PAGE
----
Help makes big difference

Dementia Awareness Month aims to help improve the lives of people living with dementia and those who are close to them.

Dementia describes symptoms caused by disorders affecting the brain. It affects thinking and behaviour, and its hallmark is the inability to carry out everyday activities as a consequence of diminished cognitive ability. The most common form of dementia is Alzheimer’s Disease.

Dementia can happen to anybody, but the risk increases with age. Most people with dementia are older, but it is important to remember dementia is not a normal part of ageing, it is caused by brain disease.

Dementia Australia CEO Maree McCabe said the theme for this year’s Dementia Month is ‘Small Actions Big Difference’.

"This September, during Dementia Awareness Month, we will be highlighting the small actions people can take to create a big difference for people living with dementia, their families and carers," she said.

"For Dementia Awareness Month 2018, we are inviting the community to pledge their support by becoming a Dementia Friend to make a positive difference to the lives of people living with dementia, their carers and families, through increased awareness and support.

"Through the Dementia Friends program, we aim to transform the way we, as a community, think, act and talk about dementia. Join us and thousands of others who have already signed up to become a Dementia Friend. Head to dementiafriendly.org.au and start making a difference today."

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Events will be held across Australia to mark the occasion, including the ‘Small Actions Big Difference’ Roadshow, featuring local Dementia Advocates, Dementia Australia Ambassadors and some of Australia’s leading researchers, which will visit all state and territory capitals.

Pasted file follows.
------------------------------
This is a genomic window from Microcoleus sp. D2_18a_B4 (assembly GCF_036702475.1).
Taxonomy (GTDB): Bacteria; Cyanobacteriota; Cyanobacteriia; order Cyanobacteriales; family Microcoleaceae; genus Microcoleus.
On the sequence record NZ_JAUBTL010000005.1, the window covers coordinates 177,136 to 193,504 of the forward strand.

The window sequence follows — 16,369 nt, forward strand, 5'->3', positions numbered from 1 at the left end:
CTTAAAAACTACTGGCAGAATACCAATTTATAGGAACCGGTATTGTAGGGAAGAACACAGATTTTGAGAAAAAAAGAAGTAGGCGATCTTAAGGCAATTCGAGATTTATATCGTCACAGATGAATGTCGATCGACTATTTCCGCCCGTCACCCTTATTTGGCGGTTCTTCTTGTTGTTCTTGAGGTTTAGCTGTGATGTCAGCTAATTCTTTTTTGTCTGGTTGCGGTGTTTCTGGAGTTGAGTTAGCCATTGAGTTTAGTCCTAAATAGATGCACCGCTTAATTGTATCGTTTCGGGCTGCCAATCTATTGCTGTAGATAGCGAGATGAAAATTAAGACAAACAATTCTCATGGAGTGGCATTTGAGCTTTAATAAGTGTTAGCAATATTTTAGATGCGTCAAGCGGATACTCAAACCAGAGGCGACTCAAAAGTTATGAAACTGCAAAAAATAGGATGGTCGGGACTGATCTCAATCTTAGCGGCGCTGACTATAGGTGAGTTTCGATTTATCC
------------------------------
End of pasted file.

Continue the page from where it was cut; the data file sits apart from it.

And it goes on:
Dementia Australia’s flagship fundraising event is a national collection day on Thursday, September 20. Visit dementia.org.au to find other locally-based events.

TIPS FOR FRIENDS AND RELATIVES

Caring for someone with dementia can be emotionally and physically stressful and different members of the family can be affected in different ways.

A person with dementia will still experience all the usual adult emotions, even though their ability to express them may be affected.

Dementia Australia has a few tips about how you can support a friend or relative with dementia, or their carer.

Help your friend maintain independence: Support the person with dementia to do as much as they can for as long as possible. Remember not to take over and to give the person the time and space he or she needs.

Listen patiently: Give your friend time to search their brain for the word they want to use. Try not to finish sentences for them. Listen and don’t let them feel embarrassed if they lose track of what they are saying.

Communicate clearly: Stick to closed ended questions (with yes/no or obvious answers) such as: “Would you like to sit here or sit there?” Open-ended questions (eg “What would you like to do today?”) can be confusing for a person with dementia.

Be realistic about memory loss: Your friend won’t remember everything, even recent events, so don’t be offended if they don’t remember something special.

Maintain contact: Think of some ways that you can help family members keep up their hobbies or interests. Often family members or carers drop out of activities when just a little bit of assistance could help them stay active.

Do little things – they mean a lot: Help with day-to-day things. For example, if you are out performing a few errands, check with a family member to see if there is anything they need you to do.

Give carers a break: Offer to spend time with the person with dementia so family members can go shopping, attend support groups, visit friends or just have some personal time.

Be specific when offering assistance: Offer practical assistance. Ask the family exactly what they need help with and how you can assist with jobs like gardening, cooking or shopping.

Be a good listener: Acknowledge, support and accept the changes the person and their family are experiencing. You don’t need to provide answers – just be compassionate.  

Learn more and get involved: Understanding dementia will help you be a supportive friend. Attend one of Dementia Australia’s free community information sessions.